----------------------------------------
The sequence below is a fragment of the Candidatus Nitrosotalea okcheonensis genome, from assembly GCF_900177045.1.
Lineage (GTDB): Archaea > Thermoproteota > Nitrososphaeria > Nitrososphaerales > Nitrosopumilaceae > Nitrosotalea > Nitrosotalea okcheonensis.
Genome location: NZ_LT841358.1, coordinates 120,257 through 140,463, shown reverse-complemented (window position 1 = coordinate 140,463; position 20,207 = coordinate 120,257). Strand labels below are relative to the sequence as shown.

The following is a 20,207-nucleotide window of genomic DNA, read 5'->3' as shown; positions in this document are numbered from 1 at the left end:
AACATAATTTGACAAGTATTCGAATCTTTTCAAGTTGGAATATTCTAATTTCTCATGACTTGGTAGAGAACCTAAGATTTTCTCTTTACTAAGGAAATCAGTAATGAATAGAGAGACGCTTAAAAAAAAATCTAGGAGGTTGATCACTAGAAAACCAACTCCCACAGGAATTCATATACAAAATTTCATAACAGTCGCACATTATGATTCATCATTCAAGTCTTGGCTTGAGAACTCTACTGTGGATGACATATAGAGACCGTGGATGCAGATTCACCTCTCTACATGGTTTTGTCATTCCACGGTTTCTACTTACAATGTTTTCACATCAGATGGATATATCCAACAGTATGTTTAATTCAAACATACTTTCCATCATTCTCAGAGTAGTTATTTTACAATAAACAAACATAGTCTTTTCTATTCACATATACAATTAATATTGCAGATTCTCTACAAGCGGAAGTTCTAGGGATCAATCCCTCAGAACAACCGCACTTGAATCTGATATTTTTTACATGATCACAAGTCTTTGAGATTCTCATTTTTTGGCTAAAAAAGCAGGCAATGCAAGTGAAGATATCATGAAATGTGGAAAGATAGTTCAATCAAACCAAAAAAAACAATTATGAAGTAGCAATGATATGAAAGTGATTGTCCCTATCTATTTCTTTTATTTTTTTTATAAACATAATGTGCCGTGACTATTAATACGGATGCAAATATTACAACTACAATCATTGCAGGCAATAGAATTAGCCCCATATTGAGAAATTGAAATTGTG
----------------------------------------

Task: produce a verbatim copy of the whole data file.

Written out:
The sequence below is a fragment of the Candidatus Nitrosotalea okcheonensis genome, from assembly GCF_900177045.1.
Lineage (GTDB): Archaea > Thermoproteota > Nitrososphaeria > Nitrososphaerales > Nitrosopumilaceae > Nitrosotalea > Nitrosotalea okcheonensis.
Genome location: NZ_LT841358.1, coordinates 120,257 through 140,463, shown reverse-complemented (window position 1 = coordinate 140,463; position 20,207 = coordinate 120,257). Strand labels below are relative to the sequence as shown.

The following is a 20,207-nucleotide window of genomic DNA, read 5'->3' as shown; positions in this document are numbered from 1 at the left end:
AACATAATTTGACAAGTATTCGAATCTTTTCAAGTTGGAATATTCTAATTTCTCATGACTTGGTAGAGAACCTAAGATTTTCTCTTTACTAAGGAAATCAGTAATGAATAGAGAGACGCTTAAAAAAAAATCTAGGAGGTTGATCACTAGAAAACCAACTCCCACAGGAATTCATATACAAAATTTCATAACAGTCGCACATTATGATTCATCATTCAAGTCTTGGCTTGAGAACTCTACTGTGGATGACATATAGAGACCGTGGATGCAGATTCACCTCTCTACATGGTTTTGTCATTCCACGGTTTCTACTTACAATGTTTTCACATCAGATGGATATATCCAACAGTATGTTTAATTCAAACATACTTTCCATCATTCTCAGAGTAGTTATTTTACAATAAACAAACATAGTCTTTTCTATTCACATATACAATTAATATTGCAGATTCTCTACAAGCGGAAGTTCTAGGGATCAATCCCTCAGAACAACCGCACTTGAATCTGATATTTTTTACATGATCACAAGTCTTTGAGATTCTCATTTTTTGGCTAAAAAAGCAGGCAATGCAAGTGAAGATATCATGAAATGTGGAAAGATAGTTCAATCAAACCAAAAAAAACAATTATGAAGTAGCAATGATATGAAAGTGATTGTCCCTATCTATTTCTTTTATTTTTTTTATAAACATAATGTGCCGTGACTATTAATACGGATGCAAATATTACAACTACAATCATTGCAGGCAATAGAATTAGCCCCATATTGAGAAATTGAAATTGTG